Internet ordered Viagra is rarely genuine. The active ingredient concentration of the Internet ordered Viagra was 30% to 50% of the label claim, and of the 4 online pharmacies claiming to be Canadian, none ship their medication from Canada. If you decide to order your medications online, you need to be aware that you may be getting an inferior product. Caveat emptor – let the buyer beware.
Archive for the ‘Internet’ Category
The Internet has become a convenient place to find information to all of your healthcare questions. With thousands of health websites available, how are surfers to find reliable advice.
Here are a few steps that I recommend to make sure the information you find on the Internet is accurate, safe, and reliable.
Know thy source
First check out the “about us” page on the website. This will tell you who publishes the website. Websites from the government, universities, and non-profit organizations such as the American Heart Association and the American Cancer Society usually have high quality websites.
Look at the contact information
Approach the information with caution if the website doesn’t provide an easy way to connect with the organization.
Look for expert written material
Information written by doctors, nurses, social workers, psychologists, or other experts in a field of medicine is probably a credible resource.
Look for expert reviewers
Look at the “about us” and see who reviews the material. For example, a cardiologist should review information written on heart disease. Health sites reviewed by lay persons or attorneys are suspect.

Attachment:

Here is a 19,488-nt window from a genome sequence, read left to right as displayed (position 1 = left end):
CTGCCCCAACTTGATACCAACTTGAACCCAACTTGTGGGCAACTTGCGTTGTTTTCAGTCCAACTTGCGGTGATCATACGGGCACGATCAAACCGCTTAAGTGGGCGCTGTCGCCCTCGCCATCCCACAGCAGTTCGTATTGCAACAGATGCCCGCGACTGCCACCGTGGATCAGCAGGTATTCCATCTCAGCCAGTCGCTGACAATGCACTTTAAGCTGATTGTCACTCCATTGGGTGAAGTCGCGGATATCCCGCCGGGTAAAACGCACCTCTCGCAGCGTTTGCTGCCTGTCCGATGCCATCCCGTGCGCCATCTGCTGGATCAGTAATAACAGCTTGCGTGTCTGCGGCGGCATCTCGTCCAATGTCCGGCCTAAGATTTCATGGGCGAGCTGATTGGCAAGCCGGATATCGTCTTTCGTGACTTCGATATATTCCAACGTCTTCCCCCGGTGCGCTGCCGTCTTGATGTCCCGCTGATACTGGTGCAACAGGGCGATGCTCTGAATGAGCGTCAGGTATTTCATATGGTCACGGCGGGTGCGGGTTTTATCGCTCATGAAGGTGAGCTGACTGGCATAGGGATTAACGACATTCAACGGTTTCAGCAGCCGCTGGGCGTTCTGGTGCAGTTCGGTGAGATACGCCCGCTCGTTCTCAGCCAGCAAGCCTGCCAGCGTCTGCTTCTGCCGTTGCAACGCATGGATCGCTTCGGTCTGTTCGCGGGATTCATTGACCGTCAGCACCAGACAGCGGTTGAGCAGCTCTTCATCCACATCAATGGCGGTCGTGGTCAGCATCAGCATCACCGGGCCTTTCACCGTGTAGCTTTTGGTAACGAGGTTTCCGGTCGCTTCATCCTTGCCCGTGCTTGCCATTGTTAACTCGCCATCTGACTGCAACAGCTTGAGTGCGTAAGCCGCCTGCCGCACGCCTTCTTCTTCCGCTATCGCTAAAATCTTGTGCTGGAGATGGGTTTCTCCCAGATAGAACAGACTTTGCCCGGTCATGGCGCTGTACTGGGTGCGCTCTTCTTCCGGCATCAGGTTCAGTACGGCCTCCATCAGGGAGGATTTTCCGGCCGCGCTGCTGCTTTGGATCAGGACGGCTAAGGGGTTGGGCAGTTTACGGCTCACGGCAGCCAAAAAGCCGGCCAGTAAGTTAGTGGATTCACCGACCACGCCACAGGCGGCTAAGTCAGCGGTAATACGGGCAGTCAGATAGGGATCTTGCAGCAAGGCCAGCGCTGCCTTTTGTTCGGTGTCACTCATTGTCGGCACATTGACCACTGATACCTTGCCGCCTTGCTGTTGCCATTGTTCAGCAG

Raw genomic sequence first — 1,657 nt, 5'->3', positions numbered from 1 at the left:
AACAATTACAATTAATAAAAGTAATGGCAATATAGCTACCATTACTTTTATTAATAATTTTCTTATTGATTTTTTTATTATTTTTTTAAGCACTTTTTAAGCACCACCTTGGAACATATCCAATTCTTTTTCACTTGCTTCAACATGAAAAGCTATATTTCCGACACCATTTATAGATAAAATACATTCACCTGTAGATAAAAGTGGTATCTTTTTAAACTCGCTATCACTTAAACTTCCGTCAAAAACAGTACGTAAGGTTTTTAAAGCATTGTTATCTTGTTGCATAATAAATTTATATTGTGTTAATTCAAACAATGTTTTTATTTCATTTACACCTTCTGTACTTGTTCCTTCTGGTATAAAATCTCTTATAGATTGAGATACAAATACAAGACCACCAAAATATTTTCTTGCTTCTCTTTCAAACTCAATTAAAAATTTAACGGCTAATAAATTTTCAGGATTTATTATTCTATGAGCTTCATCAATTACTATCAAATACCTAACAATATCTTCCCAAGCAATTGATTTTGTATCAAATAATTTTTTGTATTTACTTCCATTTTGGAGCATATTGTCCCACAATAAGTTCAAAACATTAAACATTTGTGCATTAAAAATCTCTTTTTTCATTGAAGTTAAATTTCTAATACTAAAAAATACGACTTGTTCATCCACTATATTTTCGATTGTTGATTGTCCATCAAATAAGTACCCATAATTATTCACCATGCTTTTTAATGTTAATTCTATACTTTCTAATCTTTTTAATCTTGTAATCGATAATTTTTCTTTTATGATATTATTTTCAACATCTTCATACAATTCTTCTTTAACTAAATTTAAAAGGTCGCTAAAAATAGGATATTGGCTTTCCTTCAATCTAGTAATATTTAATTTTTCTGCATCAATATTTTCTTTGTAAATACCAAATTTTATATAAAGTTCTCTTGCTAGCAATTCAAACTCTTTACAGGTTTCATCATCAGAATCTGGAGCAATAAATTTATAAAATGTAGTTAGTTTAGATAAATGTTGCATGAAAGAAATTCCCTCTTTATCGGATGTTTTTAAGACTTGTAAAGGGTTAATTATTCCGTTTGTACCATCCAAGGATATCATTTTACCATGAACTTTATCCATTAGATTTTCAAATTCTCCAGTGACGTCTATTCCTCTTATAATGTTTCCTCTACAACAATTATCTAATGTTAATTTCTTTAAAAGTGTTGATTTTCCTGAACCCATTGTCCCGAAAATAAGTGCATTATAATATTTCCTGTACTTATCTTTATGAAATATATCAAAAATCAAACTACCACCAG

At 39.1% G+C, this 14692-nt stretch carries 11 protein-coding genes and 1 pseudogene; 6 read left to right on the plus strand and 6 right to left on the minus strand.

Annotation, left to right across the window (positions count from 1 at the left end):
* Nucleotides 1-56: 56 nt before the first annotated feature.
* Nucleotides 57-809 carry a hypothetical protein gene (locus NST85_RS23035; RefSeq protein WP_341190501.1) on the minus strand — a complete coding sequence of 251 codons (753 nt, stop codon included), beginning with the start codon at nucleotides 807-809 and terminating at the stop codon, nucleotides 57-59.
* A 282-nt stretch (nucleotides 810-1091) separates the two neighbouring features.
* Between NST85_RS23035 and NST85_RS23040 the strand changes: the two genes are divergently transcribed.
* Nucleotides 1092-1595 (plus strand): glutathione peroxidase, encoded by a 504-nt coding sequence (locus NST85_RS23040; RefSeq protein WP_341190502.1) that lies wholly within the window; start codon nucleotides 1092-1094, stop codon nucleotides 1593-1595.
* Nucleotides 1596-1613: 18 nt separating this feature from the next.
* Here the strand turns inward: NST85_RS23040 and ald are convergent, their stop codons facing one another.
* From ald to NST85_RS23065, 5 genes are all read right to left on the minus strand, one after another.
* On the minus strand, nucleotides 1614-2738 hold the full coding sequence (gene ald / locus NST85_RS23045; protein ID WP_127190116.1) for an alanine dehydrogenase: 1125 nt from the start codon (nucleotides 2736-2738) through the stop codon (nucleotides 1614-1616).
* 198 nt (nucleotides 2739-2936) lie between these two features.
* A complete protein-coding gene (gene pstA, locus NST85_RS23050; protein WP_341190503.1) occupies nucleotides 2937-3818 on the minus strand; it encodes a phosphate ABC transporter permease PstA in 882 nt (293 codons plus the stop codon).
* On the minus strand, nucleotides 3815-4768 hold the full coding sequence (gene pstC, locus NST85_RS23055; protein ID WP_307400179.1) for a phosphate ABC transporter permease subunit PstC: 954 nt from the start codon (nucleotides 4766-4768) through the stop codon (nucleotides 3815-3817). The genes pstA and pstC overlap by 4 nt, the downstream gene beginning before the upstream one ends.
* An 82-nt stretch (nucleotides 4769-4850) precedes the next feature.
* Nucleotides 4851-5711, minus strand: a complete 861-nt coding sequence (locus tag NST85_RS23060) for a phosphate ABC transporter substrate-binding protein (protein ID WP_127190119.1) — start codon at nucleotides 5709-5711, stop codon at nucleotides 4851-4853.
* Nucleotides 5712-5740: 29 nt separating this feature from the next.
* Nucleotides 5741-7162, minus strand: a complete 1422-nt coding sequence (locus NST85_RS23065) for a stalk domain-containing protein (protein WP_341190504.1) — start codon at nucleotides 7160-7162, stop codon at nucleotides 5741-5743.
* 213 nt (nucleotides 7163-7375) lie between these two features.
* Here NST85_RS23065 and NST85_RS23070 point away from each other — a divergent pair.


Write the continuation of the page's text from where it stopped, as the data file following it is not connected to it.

Look at the web address
The last three letters of the address helps identify the organization that sponsors the website.
.gov are sites sponsored by the government
.edu are sites sponsored by educational institutions
.org may be non-profit, scientific, or research sites
.com can be used by anyone else
Reputable sites will back information with medical research and will site the actual sites.
Be cautious with any site that offers miracle cures that have no research to back up the claims. If it sounds too good to be true, it probably is. Avoid sites that have “secret ingredients” or contains compounds “that your doctor won’t tell you about.” Look for scientific proof on all claims. I suggest you contact your doctor before starting any new medical therapies including supplements.
Check for certification
Look for the Health On the Net Foundation logo, which is usually displayed on a health website’s home page.
This is a non-profit organization, which accredits health websites that stick to certain principles to assure that the information on the site is reliable.
Bottom Line: There is usually and credible information on the Internet. Use these guidelines to identify credible and reliable information, which will make you a better patient and improve your relationship with your doctor.